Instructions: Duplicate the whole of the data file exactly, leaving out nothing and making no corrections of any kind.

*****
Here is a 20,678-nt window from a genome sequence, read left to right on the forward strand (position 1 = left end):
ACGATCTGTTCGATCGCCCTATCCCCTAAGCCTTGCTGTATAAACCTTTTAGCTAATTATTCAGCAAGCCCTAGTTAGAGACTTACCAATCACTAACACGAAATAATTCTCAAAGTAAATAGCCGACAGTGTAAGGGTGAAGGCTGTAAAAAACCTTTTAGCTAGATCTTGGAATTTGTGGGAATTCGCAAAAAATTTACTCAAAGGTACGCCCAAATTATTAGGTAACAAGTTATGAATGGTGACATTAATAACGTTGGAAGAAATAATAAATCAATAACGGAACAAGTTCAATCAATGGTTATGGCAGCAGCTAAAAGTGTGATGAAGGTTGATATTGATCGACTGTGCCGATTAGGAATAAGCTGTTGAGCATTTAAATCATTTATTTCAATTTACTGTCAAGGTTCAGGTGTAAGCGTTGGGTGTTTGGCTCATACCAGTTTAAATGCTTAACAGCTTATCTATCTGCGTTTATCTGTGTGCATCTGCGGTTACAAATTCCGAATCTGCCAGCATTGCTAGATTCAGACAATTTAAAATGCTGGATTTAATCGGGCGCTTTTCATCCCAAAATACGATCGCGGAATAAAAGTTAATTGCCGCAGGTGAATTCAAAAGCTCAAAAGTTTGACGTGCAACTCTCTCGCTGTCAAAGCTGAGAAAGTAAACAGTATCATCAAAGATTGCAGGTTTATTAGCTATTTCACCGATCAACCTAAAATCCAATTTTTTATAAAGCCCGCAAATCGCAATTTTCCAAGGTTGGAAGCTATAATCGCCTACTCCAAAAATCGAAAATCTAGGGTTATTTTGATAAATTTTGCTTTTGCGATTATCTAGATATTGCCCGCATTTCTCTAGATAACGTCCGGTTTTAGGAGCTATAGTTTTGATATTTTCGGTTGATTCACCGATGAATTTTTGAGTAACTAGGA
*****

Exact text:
Here is a 20,678-nt window from a genome sequence, read left to right on the forward strand (position 1 = left end):
ACGATCTGTTCGATCGCCCTATCCCCTAAGCCTTGCTGTATAAACCTTTTAGCTAATTATTCAGCAAGCCCTAGTTAGAGACTTACCAATCACTAACACGAAATAATTCTCAAAGTAAATAGCCGACAGTGTAAGGGTGAAGGCTGTAAAAAACCTTTTAGCTAGATCTTGGAATTTGTGGGAATTCGCAAAAAATTTACTCAAAGGTACGCCCAAATTATTAGGTAACAAGTTATGAATGGTGACATTAATAACGTTGGAAGAAATAATAAATCAATAACGGAACAAGTTCAATCAATGGTTATGGCAGCAGCTAAAAGTGTGATGAAGGTTGATATTGATCGACTGTGCCGATTAGGAATAAGCTGTTGAGCATTTAAATCATTTATTTCAATTTACTGTCAAGGTTCAGGTGTAAGCGTTGGGTGTTTGGCTCATACCAGTTTAAATGCTTAACAGCTTATCTATCTGCGTTTATCTGTGTGCATCTGCGGTTACAAATTCCGAATCTGCCAGCATTGCTAGATTCAGACAATTTAAAATGCTGGATTTAATCGGGCGCTTTTCATCCCAAAATACGATCGCGGAATAAAAGTTAATTGCCGCAGGTGAATTCAAAAGCTCAAAAGTTTGACGTGCAACTCTCTCGCTGTCAAAGCTGAGAAAGTAAACAGTATCATCAAAGATTGCAGGTTTATTAGCTATTTCACCGATCAACCTAAAATCCAATTTTTTATAAAGCCCGCAAATCGCAATTTTCCAAGGTTGGAAGCTATAATCGCCTACTCCAAAAATCGAAAATCTAGGGTTATTTTGATAAATTTTGCTTTTGCGATTATCTAGATATTGCCCGCATTTCTCTAGATAACGTCCGGTTTTAGGAGCTATAGTTTTGATATTTTCGGTTGATTCACCGATGAATTTTTGAGTAACTAGGA